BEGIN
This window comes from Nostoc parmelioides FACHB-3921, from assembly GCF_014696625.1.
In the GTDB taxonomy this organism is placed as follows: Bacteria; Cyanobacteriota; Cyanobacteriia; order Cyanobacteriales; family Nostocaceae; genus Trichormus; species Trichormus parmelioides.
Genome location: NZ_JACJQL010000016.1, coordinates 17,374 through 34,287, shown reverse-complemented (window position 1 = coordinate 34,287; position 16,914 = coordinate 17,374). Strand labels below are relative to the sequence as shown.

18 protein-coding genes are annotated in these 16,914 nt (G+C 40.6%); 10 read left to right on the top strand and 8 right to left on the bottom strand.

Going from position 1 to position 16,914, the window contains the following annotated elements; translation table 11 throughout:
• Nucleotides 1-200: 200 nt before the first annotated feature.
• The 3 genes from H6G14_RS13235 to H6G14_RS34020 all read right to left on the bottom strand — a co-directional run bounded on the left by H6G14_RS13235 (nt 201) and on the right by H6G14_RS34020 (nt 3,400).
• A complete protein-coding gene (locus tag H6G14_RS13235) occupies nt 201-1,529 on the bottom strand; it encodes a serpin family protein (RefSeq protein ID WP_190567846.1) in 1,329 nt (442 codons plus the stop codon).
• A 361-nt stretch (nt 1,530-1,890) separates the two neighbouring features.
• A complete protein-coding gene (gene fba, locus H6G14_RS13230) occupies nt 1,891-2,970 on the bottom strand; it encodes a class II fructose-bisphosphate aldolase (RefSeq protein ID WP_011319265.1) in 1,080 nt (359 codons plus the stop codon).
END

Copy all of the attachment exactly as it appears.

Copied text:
This window comes from Nostoc parmelioides FACHB-3921, from assembly GCF_014696625.1.
In the GTDB taxonomy this organism is placed as follows: Bacteria; Cyanobacteriota; Cyanobacteriia; order Cyanobacteriales; family Nostocaceae; genus Trichormus; species Trichormus parmelioides.
Genome location: NZ_JACJQL010000016.1, coordinates 17,374 through 34,287, shown reverse-complemented (window position 1 = coordinate 34,287; position 16,914 = coordinate 17,374). Strand labels below are relative to the sequence as shown.

18 protein-coding genes are annotated in these 16,914 nt (G+C 40.6%); 10 read left to right on the top strand and 8 right to left on the bottom strand.

Going from position 1 to position 16,914, the window contains the following annotated elements; translation table 11 throughout:
• Nucleotides 1-200: 200 nt before the first annotated feature.
• The 3 genes from H6G14_RS13235 to H6G14_RS34020 all read right to left on the bottom strand — a co-directional run bounded on the left by H6G14_RS13235 (nt 201) and on the right by H6G14_RS34020 (nt 3,400).
• A complete protein-coding gene (locus tag H6G14_RS13235) occupies nt 201-1,529 on the bottom strand; it encodes a serpin family protein (RefSeq protein ID WP_190567846.1) in 1,329 nt (442 codons plus the stop codon).
• A 361-nt stretch (nt 1,530-1,890) separates the two neighbouring features.
• A complete protein-coding gene (gene fba, locus H6G14_RS13230) occupies nt 1,891-2,970 on the bottom strand; it encodes a class II fructose-bisphosphate aldolase (RefSeq protein ID WP_011319265.1) in 1,080 nt (359 codons plus the stop codon).